Strings vibrate, Souls tremble, Angels are running and returning, God is touching and not touching – The rhythms of the universe… Nothing stays still… all is in flux. The inexorable flow of time is synonymous with the existence itself. Indeed, everything exists in time. However, from where does the time come? This is, perhaps, the greatest mystery of science. In modern physics, we do not know what time is, let alone from where it comes. We only know how to measure it – by counting the number of periodic intervals, which we accept as a unit of time. For example, in antiquity, people used a night-day cycle as the basic unit of time. This cycle was born out of observations of the apparent rotation of the sun around the earth (although, in reality, [...]

Fitting Pieces of the Puzzle Together

Meditations on the Maaseh Merkavah – IV This is the fourth and the final installment in the series of posts related to Ezekiel’s prophesy, Ma’aseh Merkava, “The Making of the Chariot.” For background information, refer to the previous posts, “Space – Between Future and Past,” “Relational Space,” and “Collapse of the Wave Function.” Regular readers of my blog may be wondering about my last post “Futurist Interpretation of Quantum Mechanics,” which was about my new interpretation of quantum mechanics. This is not a physics blog, however; the Quantum Torah blog is about Torah and physics (or, more broadly, Torah and science). What did the last post have to do with Torah? Hopefully, it will all now become clear. Last Shavuot I had a very unusual experience. Sitting in shul listening to the reading [...]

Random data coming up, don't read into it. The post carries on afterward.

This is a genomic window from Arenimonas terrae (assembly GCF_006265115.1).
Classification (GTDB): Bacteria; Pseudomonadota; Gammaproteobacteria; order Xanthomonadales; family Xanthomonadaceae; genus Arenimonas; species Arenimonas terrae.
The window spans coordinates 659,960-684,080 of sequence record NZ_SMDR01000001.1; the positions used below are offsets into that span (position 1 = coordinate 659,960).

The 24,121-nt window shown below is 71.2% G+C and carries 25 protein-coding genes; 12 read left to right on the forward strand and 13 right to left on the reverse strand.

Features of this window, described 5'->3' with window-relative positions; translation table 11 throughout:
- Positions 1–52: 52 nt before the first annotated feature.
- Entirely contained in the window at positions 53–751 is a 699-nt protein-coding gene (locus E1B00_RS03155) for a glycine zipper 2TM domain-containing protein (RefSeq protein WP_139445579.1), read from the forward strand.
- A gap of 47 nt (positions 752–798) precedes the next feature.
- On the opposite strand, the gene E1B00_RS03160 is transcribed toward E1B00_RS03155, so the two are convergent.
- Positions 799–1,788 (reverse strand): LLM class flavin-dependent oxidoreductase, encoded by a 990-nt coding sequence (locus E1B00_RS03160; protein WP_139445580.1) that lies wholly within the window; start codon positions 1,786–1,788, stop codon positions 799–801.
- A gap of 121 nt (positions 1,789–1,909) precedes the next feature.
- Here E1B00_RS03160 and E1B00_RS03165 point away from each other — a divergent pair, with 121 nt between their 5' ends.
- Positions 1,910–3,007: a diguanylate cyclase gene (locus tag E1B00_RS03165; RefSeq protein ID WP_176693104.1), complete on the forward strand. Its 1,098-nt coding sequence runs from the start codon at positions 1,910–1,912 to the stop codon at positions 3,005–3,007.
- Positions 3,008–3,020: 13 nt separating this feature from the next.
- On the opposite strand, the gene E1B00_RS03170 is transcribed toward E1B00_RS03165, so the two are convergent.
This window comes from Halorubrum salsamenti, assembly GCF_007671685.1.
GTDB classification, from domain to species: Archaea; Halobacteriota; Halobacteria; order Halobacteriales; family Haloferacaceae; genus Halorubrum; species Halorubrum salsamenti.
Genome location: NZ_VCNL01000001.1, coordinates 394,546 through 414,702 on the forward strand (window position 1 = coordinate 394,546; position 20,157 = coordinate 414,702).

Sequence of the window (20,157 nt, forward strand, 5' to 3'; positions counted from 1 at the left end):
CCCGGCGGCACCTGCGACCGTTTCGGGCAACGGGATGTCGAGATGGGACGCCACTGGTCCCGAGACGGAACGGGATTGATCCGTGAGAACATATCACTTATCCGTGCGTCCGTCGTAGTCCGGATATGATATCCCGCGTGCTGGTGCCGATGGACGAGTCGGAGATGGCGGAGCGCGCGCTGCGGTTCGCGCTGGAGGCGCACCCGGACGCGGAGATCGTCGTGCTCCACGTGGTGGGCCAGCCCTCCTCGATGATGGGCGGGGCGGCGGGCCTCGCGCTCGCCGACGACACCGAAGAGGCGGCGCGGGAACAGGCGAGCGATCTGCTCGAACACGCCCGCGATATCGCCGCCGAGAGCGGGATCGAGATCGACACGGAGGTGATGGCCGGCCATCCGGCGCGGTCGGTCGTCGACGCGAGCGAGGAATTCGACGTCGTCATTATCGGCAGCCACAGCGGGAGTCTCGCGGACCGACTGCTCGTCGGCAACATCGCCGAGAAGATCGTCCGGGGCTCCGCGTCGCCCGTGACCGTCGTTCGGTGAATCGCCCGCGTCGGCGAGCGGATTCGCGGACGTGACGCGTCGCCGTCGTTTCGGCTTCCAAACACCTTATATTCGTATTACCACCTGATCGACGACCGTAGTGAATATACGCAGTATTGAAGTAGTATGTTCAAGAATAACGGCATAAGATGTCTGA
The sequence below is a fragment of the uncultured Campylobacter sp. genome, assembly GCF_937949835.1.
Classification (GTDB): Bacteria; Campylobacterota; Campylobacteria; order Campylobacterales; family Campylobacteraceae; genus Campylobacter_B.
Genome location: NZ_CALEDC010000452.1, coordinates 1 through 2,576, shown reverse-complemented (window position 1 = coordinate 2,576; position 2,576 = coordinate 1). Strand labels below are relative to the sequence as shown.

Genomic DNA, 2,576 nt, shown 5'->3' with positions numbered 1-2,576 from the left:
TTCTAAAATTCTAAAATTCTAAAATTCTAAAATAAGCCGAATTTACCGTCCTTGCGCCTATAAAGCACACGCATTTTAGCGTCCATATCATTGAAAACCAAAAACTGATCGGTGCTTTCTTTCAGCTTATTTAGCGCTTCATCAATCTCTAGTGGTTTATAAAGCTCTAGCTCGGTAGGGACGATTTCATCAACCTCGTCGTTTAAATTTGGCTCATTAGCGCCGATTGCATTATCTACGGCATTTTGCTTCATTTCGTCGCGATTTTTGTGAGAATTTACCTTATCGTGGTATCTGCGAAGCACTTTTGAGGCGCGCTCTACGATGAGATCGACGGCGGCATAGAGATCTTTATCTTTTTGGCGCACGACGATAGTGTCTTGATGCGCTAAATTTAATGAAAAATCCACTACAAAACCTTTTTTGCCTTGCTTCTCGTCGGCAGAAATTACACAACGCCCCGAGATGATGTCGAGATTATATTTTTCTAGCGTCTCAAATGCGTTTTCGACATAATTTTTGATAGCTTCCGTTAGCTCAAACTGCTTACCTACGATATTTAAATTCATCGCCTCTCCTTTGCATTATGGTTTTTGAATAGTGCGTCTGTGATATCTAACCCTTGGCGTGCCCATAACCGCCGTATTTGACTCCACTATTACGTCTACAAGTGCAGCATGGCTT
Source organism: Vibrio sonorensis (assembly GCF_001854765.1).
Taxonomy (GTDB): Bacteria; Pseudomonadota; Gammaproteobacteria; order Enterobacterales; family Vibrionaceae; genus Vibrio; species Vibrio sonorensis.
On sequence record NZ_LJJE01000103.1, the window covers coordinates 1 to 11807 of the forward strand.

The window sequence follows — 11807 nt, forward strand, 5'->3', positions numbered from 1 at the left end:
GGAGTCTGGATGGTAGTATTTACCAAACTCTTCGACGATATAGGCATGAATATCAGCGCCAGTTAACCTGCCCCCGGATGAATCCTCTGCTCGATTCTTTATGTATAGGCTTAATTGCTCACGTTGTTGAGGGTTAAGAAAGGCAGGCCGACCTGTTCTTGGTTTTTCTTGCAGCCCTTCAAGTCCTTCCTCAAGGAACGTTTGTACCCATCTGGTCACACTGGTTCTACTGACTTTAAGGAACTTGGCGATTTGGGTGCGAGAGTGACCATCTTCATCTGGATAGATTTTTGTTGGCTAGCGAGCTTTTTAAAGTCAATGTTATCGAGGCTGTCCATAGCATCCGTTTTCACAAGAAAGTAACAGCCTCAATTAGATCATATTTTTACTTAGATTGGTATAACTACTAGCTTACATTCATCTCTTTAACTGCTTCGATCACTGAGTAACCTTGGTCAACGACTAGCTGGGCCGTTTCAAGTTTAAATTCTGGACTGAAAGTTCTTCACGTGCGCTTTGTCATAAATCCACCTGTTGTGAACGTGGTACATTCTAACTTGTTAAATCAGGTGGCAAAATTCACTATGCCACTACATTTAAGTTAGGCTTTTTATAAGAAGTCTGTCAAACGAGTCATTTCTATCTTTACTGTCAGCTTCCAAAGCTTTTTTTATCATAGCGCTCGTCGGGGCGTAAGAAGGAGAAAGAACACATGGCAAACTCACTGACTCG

Collapse of the Wave Function

Meditations on the Maaseh Merkavah – III This is the third installment in the series of posts related to the Ezekiel’s prophesy, Maaseh Merkava, “The Making of the Chariot.” For background information, the reader is referred to my previous posts, “Space – Between Future and Past” and “ Relational Space.” As I wrote in the first post, “Space – Between Future and Past,” Sefirot line up against four letters of Tetragrammaton, YHWH, as follows: Yud י Chokhmah, Abba Heh  ה Binah, Imma Waw  ו Six Lower Sephirot (Z”A) Heh  ה Malchut   The first two letters of the proper name of God, YHWH – Havayah, or Tetragrammaton – are י “Yud” (sometimes transliterated as "Yod") and ה “Heh” (sometimes transliterated as "Hey" or "He").  During the reading of the Ezekiel’s prophesy Maaseh Merkava [...]

Relational Space

Meditations on the Maaseh Merkavah – II This post is a sequel to my previous post, “Space – Between Future and Past.” For background information, the reader is referred to that post. My second Shavuot “epiphany” was that space is relational. Not that I realized that space was relational for the first time – I always thought so. But, for some reason, thinking about the meaning of the four faces of Chayot, the "living creatures" – the angelic beings described in the prophecy of Ezekiel that we read on Shavuot – made it absolutely clear in my mind. Isaac Newton The debate about the nature of space goes back at least to the times of Newton and Leibniz. Isaac Newton believed (as it is apparent from his mechanics and as it [...]